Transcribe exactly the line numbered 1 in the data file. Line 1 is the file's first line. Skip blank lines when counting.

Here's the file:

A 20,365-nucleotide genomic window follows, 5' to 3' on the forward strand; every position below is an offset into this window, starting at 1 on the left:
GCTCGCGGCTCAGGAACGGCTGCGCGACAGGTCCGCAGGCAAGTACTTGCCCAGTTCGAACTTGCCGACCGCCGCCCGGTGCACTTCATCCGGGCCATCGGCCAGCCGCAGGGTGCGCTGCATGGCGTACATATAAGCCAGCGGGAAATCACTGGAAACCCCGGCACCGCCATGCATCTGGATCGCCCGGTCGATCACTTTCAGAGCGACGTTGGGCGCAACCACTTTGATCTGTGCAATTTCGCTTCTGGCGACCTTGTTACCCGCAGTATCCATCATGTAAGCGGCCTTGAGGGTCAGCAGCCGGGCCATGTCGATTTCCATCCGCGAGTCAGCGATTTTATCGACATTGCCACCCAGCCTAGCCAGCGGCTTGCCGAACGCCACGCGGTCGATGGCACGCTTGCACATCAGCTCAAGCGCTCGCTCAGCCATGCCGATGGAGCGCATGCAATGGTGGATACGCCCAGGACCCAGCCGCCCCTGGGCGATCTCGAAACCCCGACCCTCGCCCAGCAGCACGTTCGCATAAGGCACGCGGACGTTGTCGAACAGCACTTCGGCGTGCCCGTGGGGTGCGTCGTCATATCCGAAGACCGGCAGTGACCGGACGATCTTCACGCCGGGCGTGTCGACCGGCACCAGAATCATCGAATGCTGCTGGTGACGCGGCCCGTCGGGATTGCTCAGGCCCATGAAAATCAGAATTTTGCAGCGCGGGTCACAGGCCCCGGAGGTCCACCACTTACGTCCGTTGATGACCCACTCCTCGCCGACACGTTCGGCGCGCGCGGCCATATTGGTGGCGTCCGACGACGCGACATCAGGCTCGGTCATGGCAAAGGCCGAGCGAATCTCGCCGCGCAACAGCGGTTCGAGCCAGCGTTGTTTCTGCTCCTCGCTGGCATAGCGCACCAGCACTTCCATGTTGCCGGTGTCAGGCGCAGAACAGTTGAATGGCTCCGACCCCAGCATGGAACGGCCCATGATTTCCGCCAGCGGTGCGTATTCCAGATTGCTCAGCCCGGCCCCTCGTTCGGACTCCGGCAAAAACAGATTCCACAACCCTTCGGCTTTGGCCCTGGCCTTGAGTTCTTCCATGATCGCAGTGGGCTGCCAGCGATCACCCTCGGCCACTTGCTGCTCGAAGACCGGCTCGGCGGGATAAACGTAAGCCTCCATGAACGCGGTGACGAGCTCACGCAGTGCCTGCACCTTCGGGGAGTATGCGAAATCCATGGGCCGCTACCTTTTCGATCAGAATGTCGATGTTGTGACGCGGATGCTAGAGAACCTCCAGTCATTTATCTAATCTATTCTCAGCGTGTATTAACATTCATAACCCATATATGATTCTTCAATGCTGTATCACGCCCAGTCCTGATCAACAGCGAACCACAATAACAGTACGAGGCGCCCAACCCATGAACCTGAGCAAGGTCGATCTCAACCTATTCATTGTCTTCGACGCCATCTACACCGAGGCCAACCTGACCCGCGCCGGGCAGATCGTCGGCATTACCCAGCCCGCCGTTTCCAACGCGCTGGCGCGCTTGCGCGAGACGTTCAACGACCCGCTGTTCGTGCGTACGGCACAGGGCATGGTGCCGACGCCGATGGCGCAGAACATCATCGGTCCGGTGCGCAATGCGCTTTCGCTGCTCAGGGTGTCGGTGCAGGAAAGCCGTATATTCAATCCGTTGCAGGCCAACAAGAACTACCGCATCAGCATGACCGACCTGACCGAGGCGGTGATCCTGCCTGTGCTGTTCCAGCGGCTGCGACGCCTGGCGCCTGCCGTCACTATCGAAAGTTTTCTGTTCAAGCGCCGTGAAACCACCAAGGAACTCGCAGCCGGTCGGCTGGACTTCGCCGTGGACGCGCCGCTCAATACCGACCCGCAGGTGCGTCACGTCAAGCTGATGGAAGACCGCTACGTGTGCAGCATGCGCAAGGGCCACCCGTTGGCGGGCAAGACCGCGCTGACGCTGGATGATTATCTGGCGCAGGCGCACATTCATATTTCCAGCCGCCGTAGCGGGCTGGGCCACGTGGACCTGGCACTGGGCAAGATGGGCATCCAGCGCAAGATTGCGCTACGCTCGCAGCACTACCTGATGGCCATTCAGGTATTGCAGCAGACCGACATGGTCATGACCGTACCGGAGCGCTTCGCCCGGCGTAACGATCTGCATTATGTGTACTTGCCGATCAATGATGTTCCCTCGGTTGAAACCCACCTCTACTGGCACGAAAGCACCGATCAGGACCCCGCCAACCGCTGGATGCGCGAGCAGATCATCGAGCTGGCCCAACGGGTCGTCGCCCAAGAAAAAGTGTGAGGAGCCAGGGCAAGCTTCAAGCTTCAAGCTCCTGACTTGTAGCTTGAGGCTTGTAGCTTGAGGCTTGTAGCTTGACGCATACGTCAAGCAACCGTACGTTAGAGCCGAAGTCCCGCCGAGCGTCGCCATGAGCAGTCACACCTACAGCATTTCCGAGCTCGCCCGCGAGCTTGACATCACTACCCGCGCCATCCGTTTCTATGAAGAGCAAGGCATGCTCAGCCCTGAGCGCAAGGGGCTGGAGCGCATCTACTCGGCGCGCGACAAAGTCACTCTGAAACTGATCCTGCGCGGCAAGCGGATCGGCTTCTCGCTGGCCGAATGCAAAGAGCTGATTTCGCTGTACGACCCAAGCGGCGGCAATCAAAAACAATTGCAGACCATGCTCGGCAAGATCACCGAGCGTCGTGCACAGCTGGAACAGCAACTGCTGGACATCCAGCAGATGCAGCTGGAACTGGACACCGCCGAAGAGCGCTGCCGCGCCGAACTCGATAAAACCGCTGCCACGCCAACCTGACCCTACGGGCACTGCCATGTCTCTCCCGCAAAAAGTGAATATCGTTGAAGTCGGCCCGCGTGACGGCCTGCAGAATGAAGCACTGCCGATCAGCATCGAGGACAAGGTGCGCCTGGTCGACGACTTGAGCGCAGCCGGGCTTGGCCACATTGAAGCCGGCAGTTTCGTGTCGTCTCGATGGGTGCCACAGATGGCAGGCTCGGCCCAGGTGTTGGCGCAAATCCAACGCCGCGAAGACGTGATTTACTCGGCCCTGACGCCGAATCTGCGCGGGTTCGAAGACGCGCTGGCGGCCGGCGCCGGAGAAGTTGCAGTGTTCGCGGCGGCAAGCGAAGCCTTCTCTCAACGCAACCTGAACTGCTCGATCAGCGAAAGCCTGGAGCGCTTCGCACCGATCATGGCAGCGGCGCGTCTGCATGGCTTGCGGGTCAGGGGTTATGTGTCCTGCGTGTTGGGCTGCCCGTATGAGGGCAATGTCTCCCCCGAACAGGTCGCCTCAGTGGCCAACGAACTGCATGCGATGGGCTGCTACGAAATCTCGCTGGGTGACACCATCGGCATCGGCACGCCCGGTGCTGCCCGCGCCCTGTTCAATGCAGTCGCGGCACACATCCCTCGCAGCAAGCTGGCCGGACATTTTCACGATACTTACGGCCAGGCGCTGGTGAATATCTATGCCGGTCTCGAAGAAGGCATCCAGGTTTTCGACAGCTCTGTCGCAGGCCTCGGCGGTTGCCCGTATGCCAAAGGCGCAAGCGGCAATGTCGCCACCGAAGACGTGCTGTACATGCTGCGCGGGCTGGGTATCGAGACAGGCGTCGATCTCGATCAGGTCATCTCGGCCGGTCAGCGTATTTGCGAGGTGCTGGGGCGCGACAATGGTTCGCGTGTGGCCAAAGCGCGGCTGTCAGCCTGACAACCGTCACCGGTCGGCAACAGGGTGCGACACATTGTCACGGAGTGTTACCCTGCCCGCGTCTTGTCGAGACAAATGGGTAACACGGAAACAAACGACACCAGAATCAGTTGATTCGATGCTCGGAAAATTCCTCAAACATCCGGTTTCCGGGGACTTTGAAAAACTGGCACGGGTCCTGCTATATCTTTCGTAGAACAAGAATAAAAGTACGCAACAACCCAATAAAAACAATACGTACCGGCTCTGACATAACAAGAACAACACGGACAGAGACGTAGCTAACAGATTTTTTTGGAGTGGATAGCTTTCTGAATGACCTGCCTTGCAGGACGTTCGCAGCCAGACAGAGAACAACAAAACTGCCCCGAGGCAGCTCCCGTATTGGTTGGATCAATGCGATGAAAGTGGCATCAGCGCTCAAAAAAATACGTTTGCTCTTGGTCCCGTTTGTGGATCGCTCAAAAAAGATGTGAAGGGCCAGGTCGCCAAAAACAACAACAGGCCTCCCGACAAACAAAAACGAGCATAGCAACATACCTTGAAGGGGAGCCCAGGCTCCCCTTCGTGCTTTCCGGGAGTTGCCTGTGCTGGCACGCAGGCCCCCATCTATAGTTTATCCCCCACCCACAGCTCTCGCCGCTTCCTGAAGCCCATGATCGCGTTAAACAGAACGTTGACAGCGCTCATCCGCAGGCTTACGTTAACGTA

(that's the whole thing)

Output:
A 20,365-nucleotide genomic window follows, 5' to 3' on the forward strand; every position below is an offset into this window, starting at 1 on the left: